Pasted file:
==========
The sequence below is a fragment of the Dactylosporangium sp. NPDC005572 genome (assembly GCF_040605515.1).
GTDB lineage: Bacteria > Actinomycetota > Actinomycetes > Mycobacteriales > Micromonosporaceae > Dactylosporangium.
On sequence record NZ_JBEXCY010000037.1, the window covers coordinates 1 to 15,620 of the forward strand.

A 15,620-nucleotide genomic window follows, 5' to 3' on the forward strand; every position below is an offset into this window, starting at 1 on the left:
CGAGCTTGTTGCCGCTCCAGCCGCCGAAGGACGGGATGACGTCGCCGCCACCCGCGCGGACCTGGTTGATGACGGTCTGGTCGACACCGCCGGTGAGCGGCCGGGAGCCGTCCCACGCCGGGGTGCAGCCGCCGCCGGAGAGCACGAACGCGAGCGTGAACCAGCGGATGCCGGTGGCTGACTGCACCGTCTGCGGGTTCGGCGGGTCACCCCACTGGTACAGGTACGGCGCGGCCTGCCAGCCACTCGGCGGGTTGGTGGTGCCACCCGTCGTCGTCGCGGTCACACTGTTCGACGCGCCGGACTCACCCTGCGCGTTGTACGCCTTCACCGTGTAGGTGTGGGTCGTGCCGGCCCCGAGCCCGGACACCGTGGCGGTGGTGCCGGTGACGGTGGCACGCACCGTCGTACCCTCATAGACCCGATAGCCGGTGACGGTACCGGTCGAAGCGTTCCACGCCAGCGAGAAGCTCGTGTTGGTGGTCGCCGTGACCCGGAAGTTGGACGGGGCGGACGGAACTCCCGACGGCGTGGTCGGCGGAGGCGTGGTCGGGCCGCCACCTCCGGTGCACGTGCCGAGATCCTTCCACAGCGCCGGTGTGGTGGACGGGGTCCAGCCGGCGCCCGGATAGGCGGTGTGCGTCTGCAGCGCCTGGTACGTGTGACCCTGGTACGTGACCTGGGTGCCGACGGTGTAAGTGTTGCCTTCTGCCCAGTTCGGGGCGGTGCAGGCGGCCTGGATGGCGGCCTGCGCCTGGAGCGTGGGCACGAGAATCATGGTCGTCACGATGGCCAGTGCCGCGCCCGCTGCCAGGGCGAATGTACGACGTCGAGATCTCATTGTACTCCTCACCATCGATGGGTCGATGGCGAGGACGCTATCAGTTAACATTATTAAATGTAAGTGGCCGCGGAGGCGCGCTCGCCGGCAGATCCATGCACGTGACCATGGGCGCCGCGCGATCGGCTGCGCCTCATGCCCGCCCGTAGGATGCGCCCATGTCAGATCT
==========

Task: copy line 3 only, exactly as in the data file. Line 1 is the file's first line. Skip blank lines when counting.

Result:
On sequence record NZ_JBEXCY010000037.1, the window covers coordinates 1 to 15,620 of the forward strand.